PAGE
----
9. Just a guess I would say it's at least a 10% improvement, especially with an old system where taking care of a problem like this might be opening up a bottleneck. It could give you a 20% boost it's hard to tell. I think you will notice though. The color coding is a dead giveaway. The two blue slots are going to be your dual channel slots. You might even be stuck running ddr333 right now without knowing it. Many boards defaulted to that with all the slots full. Dual channel was only supported in ddr400 mode. That would only run with 2 slots full. All current boards are dual dual channel. That is 4 slots and 2 dual channels. Some boards have the paired sticks right next to each other, some skip a slot. You have to look at your boards color coding and manual to get them in the right slot.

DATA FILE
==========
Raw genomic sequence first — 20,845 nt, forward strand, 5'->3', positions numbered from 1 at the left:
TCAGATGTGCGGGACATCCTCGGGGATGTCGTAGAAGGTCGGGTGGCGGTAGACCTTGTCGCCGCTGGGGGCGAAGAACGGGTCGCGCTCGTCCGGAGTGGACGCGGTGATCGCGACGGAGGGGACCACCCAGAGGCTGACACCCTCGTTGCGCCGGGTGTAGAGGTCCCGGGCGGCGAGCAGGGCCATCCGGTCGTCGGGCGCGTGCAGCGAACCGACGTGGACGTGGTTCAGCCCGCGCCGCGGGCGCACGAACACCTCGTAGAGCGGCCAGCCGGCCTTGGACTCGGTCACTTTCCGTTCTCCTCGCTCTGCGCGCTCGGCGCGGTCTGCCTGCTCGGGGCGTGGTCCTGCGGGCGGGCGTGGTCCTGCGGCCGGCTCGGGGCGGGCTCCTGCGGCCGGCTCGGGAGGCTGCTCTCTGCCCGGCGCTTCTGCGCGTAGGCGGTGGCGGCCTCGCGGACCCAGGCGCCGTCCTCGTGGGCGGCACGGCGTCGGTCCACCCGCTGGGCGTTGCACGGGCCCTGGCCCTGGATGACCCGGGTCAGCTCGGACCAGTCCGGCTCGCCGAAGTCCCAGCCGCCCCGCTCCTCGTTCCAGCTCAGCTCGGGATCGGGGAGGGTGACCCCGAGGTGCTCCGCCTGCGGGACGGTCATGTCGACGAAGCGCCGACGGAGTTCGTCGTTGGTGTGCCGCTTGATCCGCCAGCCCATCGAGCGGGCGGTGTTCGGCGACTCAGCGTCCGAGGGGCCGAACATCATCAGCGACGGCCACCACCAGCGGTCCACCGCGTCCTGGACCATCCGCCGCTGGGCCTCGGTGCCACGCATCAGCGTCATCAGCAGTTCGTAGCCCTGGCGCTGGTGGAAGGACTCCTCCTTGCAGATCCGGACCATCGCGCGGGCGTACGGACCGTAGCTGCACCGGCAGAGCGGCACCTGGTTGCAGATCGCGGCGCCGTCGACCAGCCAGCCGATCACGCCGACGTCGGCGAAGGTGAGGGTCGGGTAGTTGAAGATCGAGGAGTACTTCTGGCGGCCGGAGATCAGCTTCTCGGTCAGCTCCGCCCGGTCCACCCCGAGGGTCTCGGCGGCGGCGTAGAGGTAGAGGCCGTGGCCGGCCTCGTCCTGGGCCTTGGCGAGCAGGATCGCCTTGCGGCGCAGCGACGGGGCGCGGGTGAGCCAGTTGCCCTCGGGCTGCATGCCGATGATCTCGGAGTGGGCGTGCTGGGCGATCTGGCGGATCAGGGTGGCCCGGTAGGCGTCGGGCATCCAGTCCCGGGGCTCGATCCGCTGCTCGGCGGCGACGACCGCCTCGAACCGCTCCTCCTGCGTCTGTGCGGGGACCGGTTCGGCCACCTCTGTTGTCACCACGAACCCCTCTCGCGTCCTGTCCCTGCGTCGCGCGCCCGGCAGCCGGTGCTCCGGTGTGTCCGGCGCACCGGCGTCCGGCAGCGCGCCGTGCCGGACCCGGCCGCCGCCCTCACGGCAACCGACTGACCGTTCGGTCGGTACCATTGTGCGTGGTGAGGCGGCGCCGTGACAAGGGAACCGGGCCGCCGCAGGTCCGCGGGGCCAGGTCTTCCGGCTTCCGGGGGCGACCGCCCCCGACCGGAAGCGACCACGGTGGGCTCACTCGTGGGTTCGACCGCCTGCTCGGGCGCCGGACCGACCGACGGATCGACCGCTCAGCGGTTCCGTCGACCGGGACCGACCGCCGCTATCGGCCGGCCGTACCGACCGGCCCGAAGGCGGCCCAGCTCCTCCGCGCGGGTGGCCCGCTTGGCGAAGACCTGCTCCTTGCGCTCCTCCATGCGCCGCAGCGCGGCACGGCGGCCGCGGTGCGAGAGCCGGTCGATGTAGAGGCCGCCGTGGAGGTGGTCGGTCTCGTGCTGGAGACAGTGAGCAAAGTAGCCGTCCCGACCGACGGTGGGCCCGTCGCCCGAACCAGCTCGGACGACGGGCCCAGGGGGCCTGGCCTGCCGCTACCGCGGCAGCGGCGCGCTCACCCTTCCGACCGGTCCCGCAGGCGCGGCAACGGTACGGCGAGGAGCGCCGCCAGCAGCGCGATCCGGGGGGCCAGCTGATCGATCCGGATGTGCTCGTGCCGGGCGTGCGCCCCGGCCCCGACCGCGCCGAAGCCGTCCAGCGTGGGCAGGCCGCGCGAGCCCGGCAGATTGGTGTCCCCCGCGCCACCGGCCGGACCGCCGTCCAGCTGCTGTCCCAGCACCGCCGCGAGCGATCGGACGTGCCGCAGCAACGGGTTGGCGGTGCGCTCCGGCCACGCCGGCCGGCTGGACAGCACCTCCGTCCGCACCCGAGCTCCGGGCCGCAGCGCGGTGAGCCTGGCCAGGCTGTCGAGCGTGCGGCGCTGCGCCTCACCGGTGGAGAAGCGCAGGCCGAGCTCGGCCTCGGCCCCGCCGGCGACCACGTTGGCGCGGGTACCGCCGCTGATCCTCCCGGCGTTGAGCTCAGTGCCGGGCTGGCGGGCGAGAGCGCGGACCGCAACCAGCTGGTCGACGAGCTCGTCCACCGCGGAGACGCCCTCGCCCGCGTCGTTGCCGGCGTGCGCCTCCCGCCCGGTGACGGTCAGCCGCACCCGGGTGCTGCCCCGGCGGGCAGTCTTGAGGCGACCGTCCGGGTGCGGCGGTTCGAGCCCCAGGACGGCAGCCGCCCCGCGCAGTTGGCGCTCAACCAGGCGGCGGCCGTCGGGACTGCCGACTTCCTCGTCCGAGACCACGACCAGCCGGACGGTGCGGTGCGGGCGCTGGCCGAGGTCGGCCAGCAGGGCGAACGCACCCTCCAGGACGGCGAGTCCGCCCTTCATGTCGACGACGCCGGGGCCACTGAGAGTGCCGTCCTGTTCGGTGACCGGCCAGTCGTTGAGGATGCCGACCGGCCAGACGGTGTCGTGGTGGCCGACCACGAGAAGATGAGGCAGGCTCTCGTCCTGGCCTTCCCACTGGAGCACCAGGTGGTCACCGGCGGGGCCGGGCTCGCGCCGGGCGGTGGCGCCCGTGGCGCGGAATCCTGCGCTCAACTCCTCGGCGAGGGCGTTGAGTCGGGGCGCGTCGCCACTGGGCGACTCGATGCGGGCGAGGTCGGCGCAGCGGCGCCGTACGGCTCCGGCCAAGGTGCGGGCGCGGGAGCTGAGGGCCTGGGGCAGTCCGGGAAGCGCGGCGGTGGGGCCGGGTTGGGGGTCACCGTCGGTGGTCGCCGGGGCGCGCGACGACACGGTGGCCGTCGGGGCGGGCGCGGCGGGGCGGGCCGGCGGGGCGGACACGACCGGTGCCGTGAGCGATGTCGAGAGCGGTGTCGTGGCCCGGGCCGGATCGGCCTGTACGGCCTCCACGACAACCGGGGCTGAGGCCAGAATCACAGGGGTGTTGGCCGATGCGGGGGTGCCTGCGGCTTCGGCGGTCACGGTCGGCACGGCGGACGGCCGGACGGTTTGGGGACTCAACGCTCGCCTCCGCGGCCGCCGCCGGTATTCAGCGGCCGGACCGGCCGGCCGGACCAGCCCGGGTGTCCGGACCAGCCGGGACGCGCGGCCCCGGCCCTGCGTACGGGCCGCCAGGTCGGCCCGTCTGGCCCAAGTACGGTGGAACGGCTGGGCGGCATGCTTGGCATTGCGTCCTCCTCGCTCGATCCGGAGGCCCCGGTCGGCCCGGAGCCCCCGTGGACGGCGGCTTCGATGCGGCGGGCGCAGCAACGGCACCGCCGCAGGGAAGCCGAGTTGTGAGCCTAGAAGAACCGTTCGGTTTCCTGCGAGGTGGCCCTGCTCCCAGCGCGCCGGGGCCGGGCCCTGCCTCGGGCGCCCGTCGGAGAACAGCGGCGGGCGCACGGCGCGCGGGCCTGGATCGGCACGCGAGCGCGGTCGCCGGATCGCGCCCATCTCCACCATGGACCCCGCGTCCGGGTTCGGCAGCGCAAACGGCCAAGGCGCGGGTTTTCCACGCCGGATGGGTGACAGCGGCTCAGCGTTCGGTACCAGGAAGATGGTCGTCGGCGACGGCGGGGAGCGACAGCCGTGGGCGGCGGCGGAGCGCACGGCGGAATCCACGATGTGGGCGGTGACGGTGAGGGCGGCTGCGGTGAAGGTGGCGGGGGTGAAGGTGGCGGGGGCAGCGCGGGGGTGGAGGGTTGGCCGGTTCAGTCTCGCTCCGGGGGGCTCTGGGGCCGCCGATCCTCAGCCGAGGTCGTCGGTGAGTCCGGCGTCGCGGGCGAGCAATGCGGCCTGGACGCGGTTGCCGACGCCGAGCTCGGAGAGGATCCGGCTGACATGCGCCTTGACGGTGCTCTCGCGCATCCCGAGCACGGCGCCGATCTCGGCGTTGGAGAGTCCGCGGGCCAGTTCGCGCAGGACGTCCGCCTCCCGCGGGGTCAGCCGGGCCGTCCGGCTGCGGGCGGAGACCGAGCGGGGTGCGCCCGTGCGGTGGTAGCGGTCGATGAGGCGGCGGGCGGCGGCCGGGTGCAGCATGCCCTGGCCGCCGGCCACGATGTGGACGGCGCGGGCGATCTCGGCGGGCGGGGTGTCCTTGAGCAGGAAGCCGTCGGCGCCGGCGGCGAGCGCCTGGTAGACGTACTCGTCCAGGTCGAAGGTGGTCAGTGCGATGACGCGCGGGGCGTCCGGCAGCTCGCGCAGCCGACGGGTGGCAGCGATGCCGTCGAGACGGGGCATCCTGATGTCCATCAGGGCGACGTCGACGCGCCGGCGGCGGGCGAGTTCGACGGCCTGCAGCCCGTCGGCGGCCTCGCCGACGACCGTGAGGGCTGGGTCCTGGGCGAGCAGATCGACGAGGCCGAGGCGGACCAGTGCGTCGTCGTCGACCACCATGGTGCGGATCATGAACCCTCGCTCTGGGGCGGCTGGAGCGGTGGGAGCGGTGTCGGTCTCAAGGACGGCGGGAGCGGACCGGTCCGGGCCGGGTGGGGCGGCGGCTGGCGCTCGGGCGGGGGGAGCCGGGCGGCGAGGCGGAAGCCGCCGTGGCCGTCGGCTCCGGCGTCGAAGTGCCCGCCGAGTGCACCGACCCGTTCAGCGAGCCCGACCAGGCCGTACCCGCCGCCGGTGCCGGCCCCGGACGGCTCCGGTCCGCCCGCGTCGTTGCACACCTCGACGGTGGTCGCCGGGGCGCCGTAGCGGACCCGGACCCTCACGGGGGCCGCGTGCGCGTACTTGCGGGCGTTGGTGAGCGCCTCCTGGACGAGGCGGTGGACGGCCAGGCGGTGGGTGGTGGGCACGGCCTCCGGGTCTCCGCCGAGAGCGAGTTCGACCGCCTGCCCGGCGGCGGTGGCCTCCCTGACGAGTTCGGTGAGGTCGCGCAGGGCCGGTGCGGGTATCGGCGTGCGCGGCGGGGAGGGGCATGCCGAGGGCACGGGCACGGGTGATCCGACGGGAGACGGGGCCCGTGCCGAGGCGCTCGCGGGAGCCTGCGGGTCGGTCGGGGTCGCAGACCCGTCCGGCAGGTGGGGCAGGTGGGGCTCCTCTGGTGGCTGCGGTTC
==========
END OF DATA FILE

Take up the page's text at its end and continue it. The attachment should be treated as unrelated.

10. The only problem with the Antec 900 and any other case that mounts upside down like that is that PSU and MB designers don't always take into consideration that type of case and sometimes the leads on some models of PSU don't reach the correct plugs on the MB because of the different configuration. If you stay with a high end PSU made for full towers typically you won't have an issue. It's a great case otherwise though. That's the only thing that's kept me from using it much.